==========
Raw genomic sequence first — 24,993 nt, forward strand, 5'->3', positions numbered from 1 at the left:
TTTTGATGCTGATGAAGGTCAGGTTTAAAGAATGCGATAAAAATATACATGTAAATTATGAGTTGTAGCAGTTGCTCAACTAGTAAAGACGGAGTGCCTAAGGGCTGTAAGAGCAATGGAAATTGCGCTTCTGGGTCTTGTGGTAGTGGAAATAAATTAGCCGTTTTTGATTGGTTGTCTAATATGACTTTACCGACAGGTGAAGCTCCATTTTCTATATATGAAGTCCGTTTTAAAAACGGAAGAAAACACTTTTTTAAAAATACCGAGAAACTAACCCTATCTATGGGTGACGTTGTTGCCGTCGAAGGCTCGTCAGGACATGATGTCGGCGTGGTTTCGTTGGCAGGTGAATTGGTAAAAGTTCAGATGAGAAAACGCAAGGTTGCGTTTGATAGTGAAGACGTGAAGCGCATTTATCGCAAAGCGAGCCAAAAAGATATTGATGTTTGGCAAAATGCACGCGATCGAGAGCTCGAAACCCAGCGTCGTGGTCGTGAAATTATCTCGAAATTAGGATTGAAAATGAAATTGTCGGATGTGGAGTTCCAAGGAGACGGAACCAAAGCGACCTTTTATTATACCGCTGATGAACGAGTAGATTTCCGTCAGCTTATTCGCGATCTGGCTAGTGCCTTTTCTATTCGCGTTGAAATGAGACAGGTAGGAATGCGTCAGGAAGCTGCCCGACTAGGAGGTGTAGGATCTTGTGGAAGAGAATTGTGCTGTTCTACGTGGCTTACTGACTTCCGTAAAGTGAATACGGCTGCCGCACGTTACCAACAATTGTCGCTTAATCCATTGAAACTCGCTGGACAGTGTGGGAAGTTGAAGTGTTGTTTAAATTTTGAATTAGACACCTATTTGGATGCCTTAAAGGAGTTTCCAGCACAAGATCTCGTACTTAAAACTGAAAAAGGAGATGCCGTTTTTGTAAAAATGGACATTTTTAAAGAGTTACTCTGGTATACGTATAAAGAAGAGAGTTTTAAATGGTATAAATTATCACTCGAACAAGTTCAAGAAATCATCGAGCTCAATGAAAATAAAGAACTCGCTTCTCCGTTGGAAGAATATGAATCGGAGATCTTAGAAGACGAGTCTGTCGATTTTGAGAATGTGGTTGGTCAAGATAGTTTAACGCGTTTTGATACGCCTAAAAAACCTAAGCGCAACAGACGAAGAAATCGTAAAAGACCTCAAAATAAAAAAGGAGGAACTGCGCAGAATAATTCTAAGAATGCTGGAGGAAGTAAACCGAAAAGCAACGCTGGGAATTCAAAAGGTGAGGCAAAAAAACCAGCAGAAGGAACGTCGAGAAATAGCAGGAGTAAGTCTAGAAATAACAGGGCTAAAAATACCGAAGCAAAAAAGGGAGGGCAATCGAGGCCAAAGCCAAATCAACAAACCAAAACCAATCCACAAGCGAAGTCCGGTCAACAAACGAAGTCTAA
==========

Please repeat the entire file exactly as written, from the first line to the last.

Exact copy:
Raw genomic sequence first — 24,993 nt, forward strand, 5'->3', positions numbered from 1 at the left:
TTTTGATGCTGATGAAGGTCAGGTTTAAAGAATGCGATAAAAATATACATGTAAATTATGAGTTGTAGCAGTTGCTCAACTAGTAAAGACGGAGTGCCTAAGGGCTGTAAGAGCAATGGAAATTGCGCTTCTGGGTCTTGTGGTAGTGGAAATAAATTAGCCGTTTTTGATTGGTTGTCTAATATGACTTTACCGACAGGTGAAGCTCCATTTTCTATATATGAAGTCCGTTTTAAAAACGGAAGAAAACACTTTTTTAAAAATACCGAGAAACTAACCCTATCTATGGGTGACGTTGTTGCCGTCGAAGGCTCGTCAGGACATGATGTCGGCGTGGTTTCGTTGGCAGGTGAATTGGTAAAAGTTCAGATGAGAAAACGCAAGGTTGCGTTTGATAGTGAAGACGTGAAGCGCATTTATCGCAAAGCGAGCCAAAAAGATATTGATGTTTGGCAAAATGCACGCGATCGAGAGCTCGAAACCCAGCGTCGTGGTCGTGAAATTATCTCGAAATTAGGATTGAAAATGAAATTGTCGGATGTGGAGTTCCAAGGAGACGGAACCAAAGCGACCTTTTATTATACCGCTGATGAACGAGTAGATTTCCGTCAGCTTATTCGCGATCTGGCTAGTGCCTTTTCTATTCGCGTTGAAATGAGACAGGTAGGAATGCGTCAGGAAGCTGCCCGACTAGGAGGTGTAGGATCTTGTGGAAGAGAATTGTGCTGTTCTACGTGGCTTACTGACTTCCGTAAAGTGAATACGGCTGCCGCACGTTACCAACAATTGTCGCTTAATCCATTGAAACTCGCTGGACAGTGTGGGAAGTTGAAGTGTTGTTTAAATTTTGAATTAGACACCTATTTGGATGCCTTAAAGGAGTTTCCAGCACAAGATCTCGTACTTAAAACTGAAAAAGGAGATGCCGTTTTTGTAAAAATGGACATTTTTAAAGAGTTACTCTGGTATACGTATAAAGAAGAGAGTTTTAAATGGTATAAATTATCACTCGAACAAGTTCAAGAAATCATCGAGCTCAATGAAAATAAAGAACTCGCTTCTCCGTTGGAAGAATATGAATCGGAGATCTTAGAAGACGAGTCTGTCGATTTTGAGAATGTGGTTGGTCAAGATAGTTTAACGCGTTTTGATACGCCTAAAAAACCTAAGCGCAACAGACGAAGAAATCGTAAAAGACCTCAAAATAAAAAAGGAGGAACTGCGCAGAATAATTCTAAGAATGCTGGAGGAAGTAAACCGAAAAGCAACGCTGGGAATTCAAAAGGTGAGGCAAAAAAACCAGCAGAAGGAACGTCGAGAAATAGCAGGAGTAAGTCTAGAAATAACAGGGCTAAAAATACCGAAGCAAAAAAGGGAGGGCAATCGAGGCCAAAGCCAAATCAACAAACCAAAACCAATCCACAAGCGAAGTCCGGTCAACAAACGAAGTCTAA